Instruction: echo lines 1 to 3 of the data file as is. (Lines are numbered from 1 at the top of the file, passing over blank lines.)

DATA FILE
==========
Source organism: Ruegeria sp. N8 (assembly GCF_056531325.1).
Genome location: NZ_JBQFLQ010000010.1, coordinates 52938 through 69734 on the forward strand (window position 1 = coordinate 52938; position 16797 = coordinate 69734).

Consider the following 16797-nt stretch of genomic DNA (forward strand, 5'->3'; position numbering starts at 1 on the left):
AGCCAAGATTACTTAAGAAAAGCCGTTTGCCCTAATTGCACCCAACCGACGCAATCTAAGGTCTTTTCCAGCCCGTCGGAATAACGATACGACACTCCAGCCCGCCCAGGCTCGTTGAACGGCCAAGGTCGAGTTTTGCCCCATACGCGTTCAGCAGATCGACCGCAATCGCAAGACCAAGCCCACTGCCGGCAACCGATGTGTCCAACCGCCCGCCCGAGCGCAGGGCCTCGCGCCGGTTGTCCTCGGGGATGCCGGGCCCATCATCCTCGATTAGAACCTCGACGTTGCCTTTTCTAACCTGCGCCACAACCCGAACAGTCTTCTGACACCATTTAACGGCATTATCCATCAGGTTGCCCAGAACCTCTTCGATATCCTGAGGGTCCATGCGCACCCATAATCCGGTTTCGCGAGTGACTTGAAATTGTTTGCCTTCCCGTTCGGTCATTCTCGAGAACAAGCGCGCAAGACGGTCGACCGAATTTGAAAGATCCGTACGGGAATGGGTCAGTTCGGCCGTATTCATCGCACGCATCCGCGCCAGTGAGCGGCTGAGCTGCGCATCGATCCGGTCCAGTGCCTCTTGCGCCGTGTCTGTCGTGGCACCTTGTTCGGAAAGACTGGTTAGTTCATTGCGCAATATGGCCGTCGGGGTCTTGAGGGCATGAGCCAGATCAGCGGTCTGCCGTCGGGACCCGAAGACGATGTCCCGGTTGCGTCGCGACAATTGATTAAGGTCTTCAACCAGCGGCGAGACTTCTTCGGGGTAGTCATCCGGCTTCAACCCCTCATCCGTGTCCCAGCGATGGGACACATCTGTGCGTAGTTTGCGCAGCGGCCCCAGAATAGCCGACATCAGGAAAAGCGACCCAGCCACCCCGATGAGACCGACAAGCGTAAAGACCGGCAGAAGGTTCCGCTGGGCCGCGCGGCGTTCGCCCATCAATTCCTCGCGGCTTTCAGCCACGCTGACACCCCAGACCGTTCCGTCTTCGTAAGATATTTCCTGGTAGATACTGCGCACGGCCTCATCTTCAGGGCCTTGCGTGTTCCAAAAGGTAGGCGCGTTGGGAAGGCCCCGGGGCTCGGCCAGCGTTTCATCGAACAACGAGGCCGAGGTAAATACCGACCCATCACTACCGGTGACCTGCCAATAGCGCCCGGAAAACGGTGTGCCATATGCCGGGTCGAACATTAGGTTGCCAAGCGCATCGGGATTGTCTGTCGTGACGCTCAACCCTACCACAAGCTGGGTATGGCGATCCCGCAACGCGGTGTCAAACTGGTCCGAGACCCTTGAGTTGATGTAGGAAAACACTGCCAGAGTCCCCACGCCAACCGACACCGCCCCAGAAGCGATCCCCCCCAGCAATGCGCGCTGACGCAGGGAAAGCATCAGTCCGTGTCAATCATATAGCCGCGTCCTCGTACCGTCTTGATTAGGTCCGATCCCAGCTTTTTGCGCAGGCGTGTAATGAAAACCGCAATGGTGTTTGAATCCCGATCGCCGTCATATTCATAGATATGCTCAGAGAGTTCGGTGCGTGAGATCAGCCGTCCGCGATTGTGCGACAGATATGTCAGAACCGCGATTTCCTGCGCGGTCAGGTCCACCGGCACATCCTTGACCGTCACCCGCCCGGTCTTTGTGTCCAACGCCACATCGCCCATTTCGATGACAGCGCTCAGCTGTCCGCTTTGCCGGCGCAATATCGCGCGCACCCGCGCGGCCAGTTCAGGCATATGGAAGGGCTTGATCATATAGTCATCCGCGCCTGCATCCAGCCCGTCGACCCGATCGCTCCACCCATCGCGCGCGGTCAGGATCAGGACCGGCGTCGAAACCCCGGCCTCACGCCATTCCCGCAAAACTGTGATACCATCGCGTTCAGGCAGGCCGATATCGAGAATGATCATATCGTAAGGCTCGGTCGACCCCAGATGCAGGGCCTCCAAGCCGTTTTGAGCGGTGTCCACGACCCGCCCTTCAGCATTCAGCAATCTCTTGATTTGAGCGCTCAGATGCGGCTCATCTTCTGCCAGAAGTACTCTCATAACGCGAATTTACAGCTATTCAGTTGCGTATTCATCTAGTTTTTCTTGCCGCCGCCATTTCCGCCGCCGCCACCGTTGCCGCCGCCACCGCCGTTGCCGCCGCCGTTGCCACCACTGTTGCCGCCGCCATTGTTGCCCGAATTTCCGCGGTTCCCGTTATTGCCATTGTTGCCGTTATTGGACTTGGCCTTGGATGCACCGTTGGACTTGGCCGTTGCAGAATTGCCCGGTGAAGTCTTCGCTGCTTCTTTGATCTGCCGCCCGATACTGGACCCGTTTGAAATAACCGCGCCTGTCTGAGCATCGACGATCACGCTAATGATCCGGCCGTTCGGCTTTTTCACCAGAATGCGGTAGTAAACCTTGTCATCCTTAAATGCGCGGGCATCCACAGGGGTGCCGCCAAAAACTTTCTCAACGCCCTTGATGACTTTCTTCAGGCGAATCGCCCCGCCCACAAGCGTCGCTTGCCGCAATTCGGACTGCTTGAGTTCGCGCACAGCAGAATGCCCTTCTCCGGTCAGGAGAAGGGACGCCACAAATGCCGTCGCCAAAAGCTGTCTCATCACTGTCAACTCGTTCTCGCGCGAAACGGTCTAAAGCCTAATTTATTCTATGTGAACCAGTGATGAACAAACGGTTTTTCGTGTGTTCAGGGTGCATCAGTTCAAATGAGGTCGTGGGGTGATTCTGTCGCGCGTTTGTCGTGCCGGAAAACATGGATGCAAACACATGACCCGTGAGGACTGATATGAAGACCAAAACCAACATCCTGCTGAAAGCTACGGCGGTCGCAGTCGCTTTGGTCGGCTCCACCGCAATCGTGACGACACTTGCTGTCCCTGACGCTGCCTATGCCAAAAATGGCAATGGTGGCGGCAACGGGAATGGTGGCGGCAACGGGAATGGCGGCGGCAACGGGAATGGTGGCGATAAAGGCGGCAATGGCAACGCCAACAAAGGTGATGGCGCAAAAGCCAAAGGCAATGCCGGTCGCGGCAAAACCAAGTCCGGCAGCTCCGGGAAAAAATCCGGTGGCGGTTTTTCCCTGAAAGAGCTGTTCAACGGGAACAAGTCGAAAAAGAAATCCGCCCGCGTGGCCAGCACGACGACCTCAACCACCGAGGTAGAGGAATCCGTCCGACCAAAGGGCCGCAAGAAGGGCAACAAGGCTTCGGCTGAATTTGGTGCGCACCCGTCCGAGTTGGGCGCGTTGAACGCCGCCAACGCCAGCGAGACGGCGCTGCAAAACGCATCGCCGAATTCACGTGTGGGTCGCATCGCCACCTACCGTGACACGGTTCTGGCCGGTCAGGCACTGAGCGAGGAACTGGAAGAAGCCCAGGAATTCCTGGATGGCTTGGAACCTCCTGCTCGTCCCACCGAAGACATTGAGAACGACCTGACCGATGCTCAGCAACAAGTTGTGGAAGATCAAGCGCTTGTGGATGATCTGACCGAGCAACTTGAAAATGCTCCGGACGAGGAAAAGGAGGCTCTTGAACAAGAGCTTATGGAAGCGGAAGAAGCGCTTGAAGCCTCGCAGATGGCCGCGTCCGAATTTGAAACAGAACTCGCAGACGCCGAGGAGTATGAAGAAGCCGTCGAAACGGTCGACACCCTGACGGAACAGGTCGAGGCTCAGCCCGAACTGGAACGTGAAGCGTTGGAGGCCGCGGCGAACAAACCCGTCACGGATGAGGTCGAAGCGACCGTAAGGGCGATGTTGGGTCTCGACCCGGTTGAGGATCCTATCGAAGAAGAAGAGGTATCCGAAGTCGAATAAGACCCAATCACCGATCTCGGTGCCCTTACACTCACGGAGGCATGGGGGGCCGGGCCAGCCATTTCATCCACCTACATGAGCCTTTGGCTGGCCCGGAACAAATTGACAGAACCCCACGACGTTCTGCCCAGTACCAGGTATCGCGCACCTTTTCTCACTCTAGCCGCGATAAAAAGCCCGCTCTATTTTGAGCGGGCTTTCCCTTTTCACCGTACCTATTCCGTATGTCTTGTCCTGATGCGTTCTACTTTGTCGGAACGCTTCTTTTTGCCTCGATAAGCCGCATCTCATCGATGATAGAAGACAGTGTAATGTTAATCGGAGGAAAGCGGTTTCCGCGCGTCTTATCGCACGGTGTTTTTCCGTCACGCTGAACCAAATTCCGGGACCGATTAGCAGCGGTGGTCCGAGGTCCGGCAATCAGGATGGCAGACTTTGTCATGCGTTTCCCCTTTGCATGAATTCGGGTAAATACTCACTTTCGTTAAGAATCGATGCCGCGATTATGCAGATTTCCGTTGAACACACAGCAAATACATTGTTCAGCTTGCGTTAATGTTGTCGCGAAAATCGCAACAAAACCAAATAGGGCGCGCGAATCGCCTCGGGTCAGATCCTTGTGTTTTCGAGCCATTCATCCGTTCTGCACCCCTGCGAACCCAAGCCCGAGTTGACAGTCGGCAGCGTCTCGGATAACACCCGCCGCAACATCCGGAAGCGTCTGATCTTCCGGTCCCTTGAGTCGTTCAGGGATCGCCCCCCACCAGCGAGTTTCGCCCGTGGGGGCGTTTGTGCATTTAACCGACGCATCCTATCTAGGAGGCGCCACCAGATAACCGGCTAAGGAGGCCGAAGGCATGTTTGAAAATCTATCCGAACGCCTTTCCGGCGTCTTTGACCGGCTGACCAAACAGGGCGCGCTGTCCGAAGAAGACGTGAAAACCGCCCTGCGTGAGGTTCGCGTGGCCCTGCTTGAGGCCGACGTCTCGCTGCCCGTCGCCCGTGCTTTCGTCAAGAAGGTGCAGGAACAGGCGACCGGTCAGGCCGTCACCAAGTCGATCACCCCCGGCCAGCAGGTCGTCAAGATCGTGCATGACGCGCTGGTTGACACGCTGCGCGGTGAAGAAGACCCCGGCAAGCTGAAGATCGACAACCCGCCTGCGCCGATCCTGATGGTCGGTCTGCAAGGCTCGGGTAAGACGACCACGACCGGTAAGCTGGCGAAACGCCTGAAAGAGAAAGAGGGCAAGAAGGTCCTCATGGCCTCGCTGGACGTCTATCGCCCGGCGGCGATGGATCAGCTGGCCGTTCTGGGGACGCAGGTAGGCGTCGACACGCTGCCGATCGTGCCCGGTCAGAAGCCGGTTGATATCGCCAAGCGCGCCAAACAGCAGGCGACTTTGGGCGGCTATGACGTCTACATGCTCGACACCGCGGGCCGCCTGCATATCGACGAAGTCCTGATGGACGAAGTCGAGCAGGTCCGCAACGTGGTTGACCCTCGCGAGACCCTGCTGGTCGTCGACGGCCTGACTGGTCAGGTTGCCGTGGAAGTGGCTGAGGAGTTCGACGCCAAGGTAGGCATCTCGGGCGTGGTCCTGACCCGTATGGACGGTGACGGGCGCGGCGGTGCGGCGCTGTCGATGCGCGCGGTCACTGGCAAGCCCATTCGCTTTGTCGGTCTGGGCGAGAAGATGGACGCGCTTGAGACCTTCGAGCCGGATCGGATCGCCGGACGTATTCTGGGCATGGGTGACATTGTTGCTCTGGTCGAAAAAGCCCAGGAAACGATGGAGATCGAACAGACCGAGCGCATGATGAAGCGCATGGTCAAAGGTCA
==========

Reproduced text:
Source organism: Ruegeria sp. N8 (assembly GCF_056531325.1).
Genome location: NZ_JBQFLQ010000010.1, coordinates 52938 through 69734 on the forward strand (window position 1 = coordinate 52938; position 16797 = coordinate 69734).

Consider the following 16797-nt stretch of genomic DNA (forward strand, 5'->3'; position numbering starts at 1 on the left):